Review: The amusingly named Dicky Trisco returns to the Disco Deviance helm for two more expertly sliced retro rarities embellished with his much called upon production talents. Pressed up loud on satisfyingly heavy vinyl, "Night Dancing" is a searing vocal electro funk boogie track revolving around late night neon synths lines, slick bass that hits you between the baby maker and the baby feeders and a bumping groove. Flip over for the more classic disco sounds of "Got To Have Your Dub", all fully orchestrated Philly groove vocal refrains neatly spliced with the main foot stomping thrust. Quality as you'd expect from the much travelled Autodisco resident.
Review: ** Repress ** Disco Deviance surface for the first time this brandishing a pair of highly prized edits from the man, the myth, the maverick that is Dimitri From Tokyo! Dimitri goes where celebrated Frenchmen Alex Gopher and Etienne de Crecy have been before, re-arranging a seasonal classic from Miss Donna Summer on "French Affair" in suitably slinky style. Flip over and our Dimitri drops a rather dynamic tweak of a Bob James classic - there's no higher ideas at play here both edits are meant for the floor!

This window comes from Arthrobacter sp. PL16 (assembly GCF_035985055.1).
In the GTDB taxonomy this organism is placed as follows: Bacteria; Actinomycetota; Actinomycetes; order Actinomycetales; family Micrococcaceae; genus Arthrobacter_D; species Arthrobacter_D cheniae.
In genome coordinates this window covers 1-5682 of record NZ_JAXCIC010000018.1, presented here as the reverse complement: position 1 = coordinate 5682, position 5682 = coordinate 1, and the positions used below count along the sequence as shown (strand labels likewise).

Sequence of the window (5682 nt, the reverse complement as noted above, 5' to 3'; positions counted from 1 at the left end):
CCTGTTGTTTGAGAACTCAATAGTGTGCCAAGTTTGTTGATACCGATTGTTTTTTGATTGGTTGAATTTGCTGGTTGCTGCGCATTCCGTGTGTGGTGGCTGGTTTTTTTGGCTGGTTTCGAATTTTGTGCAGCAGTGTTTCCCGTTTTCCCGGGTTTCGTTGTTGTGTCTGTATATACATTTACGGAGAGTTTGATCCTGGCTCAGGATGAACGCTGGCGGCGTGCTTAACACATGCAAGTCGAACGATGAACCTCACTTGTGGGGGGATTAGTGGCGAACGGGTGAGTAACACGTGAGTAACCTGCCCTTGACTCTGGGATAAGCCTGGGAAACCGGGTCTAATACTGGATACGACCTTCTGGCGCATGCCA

Review: Consummate editors Ed Wizard and Disco Double Dee let loose with two more finely crafted disco reversions. "Get On Up" takes T.S Monk's disco funk classic "Get On Up & Dance" and gives it a full strength contemporisation with big hip-snapping beats that forge a groove that stomps well into the next century. "Need U", meanwhile, is a more subtle take complete with an infectious series of loops and cosmic overtones. Both absolutely kill it.